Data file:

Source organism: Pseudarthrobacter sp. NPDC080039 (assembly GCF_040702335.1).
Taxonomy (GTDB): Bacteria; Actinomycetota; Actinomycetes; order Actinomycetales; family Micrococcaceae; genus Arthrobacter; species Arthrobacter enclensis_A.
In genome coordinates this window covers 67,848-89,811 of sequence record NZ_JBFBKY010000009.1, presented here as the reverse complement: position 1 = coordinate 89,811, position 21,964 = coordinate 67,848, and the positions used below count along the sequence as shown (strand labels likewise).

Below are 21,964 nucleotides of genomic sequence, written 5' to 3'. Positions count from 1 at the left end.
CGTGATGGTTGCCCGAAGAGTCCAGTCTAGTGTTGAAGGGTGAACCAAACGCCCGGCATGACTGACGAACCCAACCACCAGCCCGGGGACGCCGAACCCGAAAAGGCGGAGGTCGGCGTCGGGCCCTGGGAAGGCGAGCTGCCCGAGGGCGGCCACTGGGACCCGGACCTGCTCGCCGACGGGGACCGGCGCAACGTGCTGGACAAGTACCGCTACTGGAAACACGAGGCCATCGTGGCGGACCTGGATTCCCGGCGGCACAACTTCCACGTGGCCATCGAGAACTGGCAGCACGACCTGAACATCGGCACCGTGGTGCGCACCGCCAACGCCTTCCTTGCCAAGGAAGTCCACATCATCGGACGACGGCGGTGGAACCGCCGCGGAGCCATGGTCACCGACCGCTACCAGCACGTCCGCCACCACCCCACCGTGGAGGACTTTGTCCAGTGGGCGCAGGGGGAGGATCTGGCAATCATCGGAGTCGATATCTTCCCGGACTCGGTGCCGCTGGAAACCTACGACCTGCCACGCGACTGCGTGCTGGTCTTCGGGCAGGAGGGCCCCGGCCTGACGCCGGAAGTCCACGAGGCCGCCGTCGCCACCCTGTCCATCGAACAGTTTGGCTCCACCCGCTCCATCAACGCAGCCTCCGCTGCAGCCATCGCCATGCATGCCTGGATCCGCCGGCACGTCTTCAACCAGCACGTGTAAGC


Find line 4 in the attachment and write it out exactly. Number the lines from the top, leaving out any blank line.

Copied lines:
Below are 21,964 nucleotides of genomic sequence, written 5' to 3'. Positions count from 1 at the left end.